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Degas to Picasso at the MFA

Post #803 • June 5, 2006, 6:48 PM • 50 Comments

Other writers have noted that the MFA's collection of early Modern works demonstrates, above all, the degree to which the institution dropped the ball on acquisition after the end of the Nineteenth Century. But in fairness, its holdings of Impressionism constitute one of the best collections of anything, anywhere, made possible by an anomalous alignment of taste, money, and connections. Its earliest Impressionist purchases predate those of the Met, and it's not hard to imagine that sensibilities formed on Monet found themselves inequipped to parse the art surrounding the world wars.

Degas to Picasso covers examples in the collections from the turn of the last century to the mid-60s, and that's its main problem: the work has little in common except that it was all made on the same planet during that time. Evidence abounds of the museum's coming late to the party: the vast majority of the work is on paper, works by some of the greats don't show them in top form, and artists whom fame bypassed appear, only to seem to disappear. The hanging is cluttered and occasionally odd. But taken for what it is, it provides a view of the sprawling landscape of styles that proliferated in the first half of the century.

The show begins with two Degas pastels, one of which eats the lunch of every other work in the show, some 280 pieces that never match its luminosity, compositional snap, or psychological tension. Pass it quickly and return to it, or the 20th Century as represented thereafter will look even more bleak than it was. Even though the exhibition reminds one frequently of what isn't there, it can't be enjoyed that way. Instead, one ought to look at it as an opportunity to get in front of some handsome if minor-league work; a show of semi-precious stones, if not jewels. I jotted down a list: Ossip Zadkine, Felice Casorati, Henri Gaudier-Brzeska, Gerhard Marcks, Herbert List, Julius Heinrich Bissier. Expats and little masters show up in force. The Marcks statue sings with tuneful Etruscan quirkiness. The Bissier, an egg-oil painting on unmounted linen, made me wonder why he wasn't afforded the acclaim given to Klee.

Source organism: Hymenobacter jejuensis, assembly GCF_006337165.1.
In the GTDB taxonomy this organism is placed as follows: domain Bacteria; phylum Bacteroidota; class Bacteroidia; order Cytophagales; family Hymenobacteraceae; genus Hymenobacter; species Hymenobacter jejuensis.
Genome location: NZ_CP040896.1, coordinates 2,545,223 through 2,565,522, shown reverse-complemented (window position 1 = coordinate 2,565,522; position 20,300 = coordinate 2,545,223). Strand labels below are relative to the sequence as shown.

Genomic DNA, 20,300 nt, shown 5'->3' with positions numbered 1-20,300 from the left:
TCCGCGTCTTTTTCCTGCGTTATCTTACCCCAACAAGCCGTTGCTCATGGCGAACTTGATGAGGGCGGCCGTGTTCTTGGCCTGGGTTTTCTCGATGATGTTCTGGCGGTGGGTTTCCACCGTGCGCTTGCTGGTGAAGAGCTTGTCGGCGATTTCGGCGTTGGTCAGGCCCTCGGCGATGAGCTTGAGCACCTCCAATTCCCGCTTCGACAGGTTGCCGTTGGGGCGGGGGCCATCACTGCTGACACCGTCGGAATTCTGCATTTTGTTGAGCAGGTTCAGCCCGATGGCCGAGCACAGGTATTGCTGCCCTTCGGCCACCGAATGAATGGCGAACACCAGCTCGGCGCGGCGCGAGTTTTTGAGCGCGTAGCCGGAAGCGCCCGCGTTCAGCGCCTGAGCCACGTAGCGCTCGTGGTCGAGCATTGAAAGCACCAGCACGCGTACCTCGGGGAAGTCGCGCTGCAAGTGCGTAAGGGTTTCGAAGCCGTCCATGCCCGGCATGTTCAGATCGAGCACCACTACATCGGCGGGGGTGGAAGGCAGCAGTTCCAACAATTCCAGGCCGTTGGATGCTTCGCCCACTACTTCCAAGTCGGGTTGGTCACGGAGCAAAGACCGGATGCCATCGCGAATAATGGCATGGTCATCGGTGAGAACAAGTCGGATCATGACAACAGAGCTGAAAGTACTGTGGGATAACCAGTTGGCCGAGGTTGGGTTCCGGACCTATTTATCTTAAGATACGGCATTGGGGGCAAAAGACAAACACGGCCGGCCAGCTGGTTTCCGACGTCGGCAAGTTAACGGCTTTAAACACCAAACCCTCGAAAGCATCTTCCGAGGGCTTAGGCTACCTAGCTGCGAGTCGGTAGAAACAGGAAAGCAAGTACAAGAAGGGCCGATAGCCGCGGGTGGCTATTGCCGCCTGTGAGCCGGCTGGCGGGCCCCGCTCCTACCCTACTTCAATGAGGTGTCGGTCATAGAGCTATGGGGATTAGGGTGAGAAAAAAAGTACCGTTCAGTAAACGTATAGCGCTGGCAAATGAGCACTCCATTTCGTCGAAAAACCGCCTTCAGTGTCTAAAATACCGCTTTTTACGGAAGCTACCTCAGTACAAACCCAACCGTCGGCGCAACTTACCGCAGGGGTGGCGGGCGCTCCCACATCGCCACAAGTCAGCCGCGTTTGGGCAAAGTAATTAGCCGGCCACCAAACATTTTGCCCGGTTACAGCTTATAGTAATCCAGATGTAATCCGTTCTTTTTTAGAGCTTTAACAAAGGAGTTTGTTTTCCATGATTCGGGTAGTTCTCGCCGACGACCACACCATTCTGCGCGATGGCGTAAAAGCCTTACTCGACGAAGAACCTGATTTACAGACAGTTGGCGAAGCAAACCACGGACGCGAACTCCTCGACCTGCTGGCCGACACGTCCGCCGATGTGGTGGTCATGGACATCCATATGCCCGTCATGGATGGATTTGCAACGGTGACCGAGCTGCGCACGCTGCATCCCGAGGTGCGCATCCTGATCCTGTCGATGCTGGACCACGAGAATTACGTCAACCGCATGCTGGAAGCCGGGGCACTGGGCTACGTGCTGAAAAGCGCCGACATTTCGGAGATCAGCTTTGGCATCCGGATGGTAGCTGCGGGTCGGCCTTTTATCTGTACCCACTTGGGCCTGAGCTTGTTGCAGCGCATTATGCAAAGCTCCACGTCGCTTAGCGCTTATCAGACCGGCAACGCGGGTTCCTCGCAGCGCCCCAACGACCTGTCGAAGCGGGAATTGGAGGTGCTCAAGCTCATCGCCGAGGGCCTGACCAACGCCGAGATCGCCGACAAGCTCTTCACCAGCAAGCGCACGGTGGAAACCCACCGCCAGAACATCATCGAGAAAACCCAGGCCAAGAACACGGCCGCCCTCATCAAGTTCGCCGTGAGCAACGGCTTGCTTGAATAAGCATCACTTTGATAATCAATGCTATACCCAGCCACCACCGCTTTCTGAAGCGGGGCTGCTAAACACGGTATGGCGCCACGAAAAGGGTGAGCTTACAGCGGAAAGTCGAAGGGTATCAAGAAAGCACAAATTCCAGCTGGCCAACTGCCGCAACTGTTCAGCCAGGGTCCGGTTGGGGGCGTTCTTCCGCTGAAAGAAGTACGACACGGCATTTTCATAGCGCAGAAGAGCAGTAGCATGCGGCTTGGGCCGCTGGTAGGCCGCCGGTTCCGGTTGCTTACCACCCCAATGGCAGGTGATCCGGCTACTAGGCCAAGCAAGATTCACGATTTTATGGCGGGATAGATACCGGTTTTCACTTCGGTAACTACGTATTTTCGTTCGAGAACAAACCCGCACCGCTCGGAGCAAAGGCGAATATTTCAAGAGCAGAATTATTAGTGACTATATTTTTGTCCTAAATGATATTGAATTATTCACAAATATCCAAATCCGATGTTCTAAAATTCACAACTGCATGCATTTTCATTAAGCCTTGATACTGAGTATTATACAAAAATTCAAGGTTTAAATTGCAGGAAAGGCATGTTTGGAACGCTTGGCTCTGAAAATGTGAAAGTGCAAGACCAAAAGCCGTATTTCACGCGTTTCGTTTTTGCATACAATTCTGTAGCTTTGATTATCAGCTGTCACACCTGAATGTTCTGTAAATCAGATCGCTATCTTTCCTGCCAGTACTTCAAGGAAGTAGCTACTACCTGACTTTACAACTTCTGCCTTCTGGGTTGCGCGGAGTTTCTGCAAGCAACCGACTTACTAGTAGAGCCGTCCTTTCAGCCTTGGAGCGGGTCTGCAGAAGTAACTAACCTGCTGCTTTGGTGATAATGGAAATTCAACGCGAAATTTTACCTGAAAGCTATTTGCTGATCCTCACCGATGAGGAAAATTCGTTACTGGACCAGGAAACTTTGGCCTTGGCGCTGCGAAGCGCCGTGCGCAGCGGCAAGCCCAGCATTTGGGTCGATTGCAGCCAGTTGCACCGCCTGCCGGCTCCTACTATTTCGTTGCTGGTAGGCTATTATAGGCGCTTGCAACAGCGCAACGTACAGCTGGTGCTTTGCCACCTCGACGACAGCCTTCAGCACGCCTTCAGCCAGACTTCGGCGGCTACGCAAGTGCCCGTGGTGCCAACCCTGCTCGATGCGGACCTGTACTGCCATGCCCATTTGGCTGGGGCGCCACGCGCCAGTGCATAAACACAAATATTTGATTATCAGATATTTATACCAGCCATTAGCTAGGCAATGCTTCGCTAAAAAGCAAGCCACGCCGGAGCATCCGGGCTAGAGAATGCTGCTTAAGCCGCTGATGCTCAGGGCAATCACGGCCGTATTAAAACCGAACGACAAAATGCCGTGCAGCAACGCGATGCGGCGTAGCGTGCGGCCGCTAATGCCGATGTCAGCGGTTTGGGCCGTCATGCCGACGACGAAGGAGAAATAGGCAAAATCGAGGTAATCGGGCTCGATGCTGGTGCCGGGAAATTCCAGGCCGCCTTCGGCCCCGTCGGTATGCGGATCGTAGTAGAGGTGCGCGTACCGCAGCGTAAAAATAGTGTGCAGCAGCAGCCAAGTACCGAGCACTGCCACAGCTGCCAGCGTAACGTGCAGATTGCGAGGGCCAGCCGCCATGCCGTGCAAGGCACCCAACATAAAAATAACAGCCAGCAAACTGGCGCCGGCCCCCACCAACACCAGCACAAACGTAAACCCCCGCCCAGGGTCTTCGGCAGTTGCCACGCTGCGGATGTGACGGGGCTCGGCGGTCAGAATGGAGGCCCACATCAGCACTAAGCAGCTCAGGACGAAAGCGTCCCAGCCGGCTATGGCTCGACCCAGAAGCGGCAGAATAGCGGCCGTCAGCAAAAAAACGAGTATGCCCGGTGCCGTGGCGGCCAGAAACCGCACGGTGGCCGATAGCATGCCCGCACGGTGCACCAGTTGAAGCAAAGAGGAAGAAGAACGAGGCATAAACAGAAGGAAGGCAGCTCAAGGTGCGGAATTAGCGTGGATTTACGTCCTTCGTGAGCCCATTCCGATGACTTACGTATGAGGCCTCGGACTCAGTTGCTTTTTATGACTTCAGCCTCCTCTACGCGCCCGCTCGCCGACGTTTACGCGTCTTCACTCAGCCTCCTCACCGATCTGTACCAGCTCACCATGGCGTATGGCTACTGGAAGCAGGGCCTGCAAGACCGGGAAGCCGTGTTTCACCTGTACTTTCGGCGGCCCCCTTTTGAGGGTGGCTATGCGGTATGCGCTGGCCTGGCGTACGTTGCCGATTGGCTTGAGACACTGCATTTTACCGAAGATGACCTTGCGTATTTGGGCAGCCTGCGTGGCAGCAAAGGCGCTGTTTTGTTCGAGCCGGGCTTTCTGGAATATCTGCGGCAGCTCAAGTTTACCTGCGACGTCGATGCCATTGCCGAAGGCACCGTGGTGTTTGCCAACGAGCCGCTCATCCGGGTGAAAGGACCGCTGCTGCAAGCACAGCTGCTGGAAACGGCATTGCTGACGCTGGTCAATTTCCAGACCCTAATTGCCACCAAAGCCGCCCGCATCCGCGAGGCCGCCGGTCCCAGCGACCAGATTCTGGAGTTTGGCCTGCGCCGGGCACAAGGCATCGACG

Working drawings by the perpetually underrated Kathe Kollwitz accompany a plaster sculpture by her, and the drawings show how she collaged her own work in order to develop her imagery. A wall of Beckmann works on paper leads up to a nerve-assaulting still life with three skulls and scattered playing cards, oozing wartime dread. A little drawing of Schiele's wife and her nephew pictures them doll-eyed and lovingly entangled as only Schiele could manage it. A haunting woodcut portrait of a beautiful girl, by Munch, will stay with you a while if you give it some time.

Much of the rest, especially Picasso, has to be viewed as blowing off steam, working out ideas, falling off the horse, or heading towards better works in other collections. A stronger, smaller show or two want to come out of this one: Kollwitz, Beckmann, Kokoshka, and Corinth in the grips of war, or the increasing artistic strain on the human body as illustrated by Degas, Matisse, Gaudier-Brzeska, Munch, Marcks, Picasso, and Giacometti. Instead, we get a demoralizing scramble of work, albeit one with many sublime moments.

Degas to Picasso: Modern Masters runs through July 23.

Max Beckmann, German, 1884 - 1950: Still Life with Three Skulls, 1945, Oil on canvas, Museum of Fine Arts, Boston. Gift of Mrs. Culver Orswell, © Artists Rights Society (ARS), New York / VG Bild-Kunst, Bonn, Photograph © Museum of Fine Arts, Boston

Edgar Degas, French, 1834 - 1917: Dancers in Rose, about 1900, Pastel on paper, Museum of Fine Arts, Boston. Seth K. Sweetser Fund, Photograph © Museum of Fine Arts, Boston

Käthe Kollwitz, German, 1867 - 1945: The Lovers or Mother and Child, 1913, Plaster, Museum of Fine Arts, Boston. Gift of Mr. and Mrs. Hyman W. Swetzoff in memory of Mr. and Mrs. Solomon Swetzoff, © Artists Rights Society (ARS), New York / VG Bild-Kunst, Bonn, Photograph © Museum of Fine Arts, Boston

Henri Matisse, French, 1869 - 1954: Reclining Nude, 1946, Charcoal on cream laid paper, Sheet 16 1/4 x 24 inches, Museum of Fine Arts, Boston. Charles H. Bayley Picture and Painting Fund, © Succession H. Matisse, Paris / Artists Rights Society (ARS), New York, Photograph © Museum of Fine Arts, Boston

Edvard Munch, Norwegian, 1863 - 1944: The Girls on the Bridge, 1918, Woodcut printed in blue and lithograph printed in red and yellow, Block: 19 11/16 x 16 7/8 inches, Museum of Fine Arts, Boston. William Francis Warden Fund, © The Munch Museum / The Munch-Ellingsen Group / Artists Rights Society ,(ARS), New York, Photograph © Museum of Fine Arts, Boston

Pablo Picasso, Spanish, 1881 - 1973: Rape of the Sabine Women, 1963, Oil on canvas, Museum of Fine Arts, Boston. Juliana Cheney Edwards Collection, Tompkins Collection, and Fanny P. Mason Fund in memory of Alice Thevin, © 2005 Estate of Pablo Picasso / Artists Rights Society (ARS), New York, Photograph © Museum of Fine Arts, Boston

Egon Schiele, Austrian, 1890 - 1918: Schiele's Wife with her Little Nephew, 1915, Charcoal and opaque and transparent watercolor on paper, Museum of Fine Arts, Boston. Edwin E. Jack Fund, Photograph © Museum of Fine Arts, Boston




June 5, 2006, 8:43 PM

Interesting show, I think. I don't mind hodge-podge shows with odd and lesser stuff; sometimes it is a relief and sometimes there are discoveries to be made. I think the Beckmann is the best picture above, by far. The Degas is nice but doesn't do that much for me. The Picasso is ludicrous.